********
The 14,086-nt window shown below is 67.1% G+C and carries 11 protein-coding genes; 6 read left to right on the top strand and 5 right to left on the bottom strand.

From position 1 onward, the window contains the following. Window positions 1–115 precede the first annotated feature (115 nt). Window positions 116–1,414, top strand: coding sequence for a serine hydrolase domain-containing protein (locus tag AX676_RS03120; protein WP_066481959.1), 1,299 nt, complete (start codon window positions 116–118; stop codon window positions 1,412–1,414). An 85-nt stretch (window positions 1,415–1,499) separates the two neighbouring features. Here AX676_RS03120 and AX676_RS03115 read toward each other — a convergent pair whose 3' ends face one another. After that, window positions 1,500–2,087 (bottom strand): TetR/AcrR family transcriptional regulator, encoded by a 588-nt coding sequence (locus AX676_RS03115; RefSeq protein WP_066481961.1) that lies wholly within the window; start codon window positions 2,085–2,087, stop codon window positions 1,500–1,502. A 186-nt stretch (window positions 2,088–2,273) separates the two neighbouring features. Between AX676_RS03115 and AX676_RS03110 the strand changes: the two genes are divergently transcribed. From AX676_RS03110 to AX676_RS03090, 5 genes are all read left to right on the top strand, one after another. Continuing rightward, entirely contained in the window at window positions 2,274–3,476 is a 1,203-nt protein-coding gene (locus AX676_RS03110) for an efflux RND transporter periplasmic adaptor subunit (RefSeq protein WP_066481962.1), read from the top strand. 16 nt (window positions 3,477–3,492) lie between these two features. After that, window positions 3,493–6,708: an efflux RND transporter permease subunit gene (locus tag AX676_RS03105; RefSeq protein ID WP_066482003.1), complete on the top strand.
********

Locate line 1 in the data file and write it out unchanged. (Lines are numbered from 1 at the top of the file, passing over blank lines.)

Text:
The 14,086-nt window shown below is 67.1% G+C and carries 11 protein-coding genes; 6 read left to right on the top strand and 5 right to left on the bottom strand.